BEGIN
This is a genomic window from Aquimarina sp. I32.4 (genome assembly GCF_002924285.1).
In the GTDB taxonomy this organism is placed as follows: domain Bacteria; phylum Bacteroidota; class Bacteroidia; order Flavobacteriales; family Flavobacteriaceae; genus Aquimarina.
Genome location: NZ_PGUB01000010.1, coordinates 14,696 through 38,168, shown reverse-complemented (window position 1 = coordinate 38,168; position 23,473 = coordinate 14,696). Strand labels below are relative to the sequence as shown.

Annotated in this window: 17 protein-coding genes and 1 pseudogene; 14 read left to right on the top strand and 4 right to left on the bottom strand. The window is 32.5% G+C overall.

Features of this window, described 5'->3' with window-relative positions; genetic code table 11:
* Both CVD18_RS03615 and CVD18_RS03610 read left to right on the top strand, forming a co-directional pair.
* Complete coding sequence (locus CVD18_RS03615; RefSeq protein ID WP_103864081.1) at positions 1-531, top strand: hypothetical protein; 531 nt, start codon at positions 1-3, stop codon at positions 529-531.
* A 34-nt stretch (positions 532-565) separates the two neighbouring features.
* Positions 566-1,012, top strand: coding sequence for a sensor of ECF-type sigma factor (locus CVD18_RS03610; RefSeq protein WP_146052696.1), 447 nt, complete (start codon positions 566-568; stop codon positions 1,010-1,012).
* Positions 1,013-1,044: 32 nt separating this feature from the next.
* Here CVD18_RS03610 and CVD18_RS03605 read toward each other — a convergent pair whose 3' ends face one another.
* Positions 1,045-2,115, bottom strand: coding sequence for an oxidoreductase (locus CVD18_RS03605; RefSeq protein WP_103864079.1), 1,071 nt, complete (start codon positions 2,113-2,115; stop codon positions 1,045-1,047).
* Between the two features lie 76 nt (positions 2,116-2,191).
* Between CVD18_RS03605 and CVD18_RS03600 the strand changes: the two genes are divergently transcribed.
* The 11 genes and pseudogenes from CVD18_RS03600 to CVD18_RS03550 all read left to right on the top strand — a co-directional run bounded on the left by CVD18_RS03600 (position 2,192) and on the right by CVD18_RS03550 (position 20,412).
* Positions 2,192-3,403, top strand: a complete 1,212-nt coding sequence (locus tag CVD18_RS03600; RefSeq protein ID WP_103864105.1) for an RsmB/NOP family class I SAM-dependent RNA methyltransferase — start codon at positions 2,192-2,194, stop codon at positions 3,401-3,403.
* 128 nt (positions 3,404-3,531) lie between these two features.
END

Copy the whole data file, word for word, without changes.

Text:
This is a genomic window from Aquimarina sp. I32.4 (genome assembly GCF_002924285.1).
In the GTDB taxonomy this organism is placed as follows: domain Bacteria; phylum Bacteroidota; class Bacteroidia; order Flavobacteriales; family Flavobacteriaceae; genus Aquimarina.
Genome location: NZ_PGUB01000010.1, coordinates 14,696 through 38,168, shown reverse-complemented (window position 1 = coordinate 38,168; position 23,473 = coordinate 14,696). Strand labels below are relative to the sequence as shown.

Annotated in this window: 17 protein-coding genes and 1 pseudogene; 14 read left to right on the top strand and 4 right to left on the bottom strand. The window is 32.5% G+C overall.

Features of this window, described 5'->3' with window-relative positions; genetic code table 11:
* Both CVD18_RS03615 and CVD18_RS03610 read left to right on the top strand, forming a co-directional pair.
* Complete coding sequence (locus CVD18_RS03615; RefSeq protein ID WP_103864081.1) at positions 1-531, top strand: hypothetical protein; 531 nt, start codon at positions 1-3, stop codon at positions 529-531.
* A 34-nt stretch (positions 532-565) separates the two neighbouring features.
* Positions 566-1,012, top strand: coding sequence for a sensor of ECF-type sigma factor (locus CVD18_RS03610; RefSeq protein WP_146052696.1), 447 nt, complete (start codon positions 566-568; stop codon positions 1,010-1,012).
* Positions 1,013-1,044: 32 nt separating this feature from the next.
* Here CVD18_RS03610 and CVD18_RS03605 read toward each other — a convergent pair whose 3' ends face one another.
* Positions 1,045-2,115, bottom strand: coding sequence for an oxidoreductase (locus CVD18_RS03605; RefSeq protein WP_103864079.1), 1,071 nt, complete (start codon positions 2,113-2,115; stop codon positions 1,045-1,047).
* Between the two features lie 76 nt (positions 2,116-2,191).
* Between CVD18_RS03605 and CVD18_RS03600 the strand changes: the two genes are divergently transcribed.
* The 11 genes and pseudogenes from CVD18_RS03600 to CVD18_RS03550 all read left to right on the top strand — a co-directional run bounded on the left by CVD18_RS03600 (position 2,192) and on the right by CVD18_RS03550 (position 20,412).
* Positions 2,192-3,403, top strand: a complete 1,212-nt coding sequence (locus tag CVD18_RS03600; RefSeq protein ID WP_103864105.1) for an RsmB/NOP family class I SAM-dependent RNA methyltransferase — start codon at positions 2,192-2,194, stop codon at positions 3,401-3,403.
* 128 nt (positions 3,404-3,531) lie between these two features.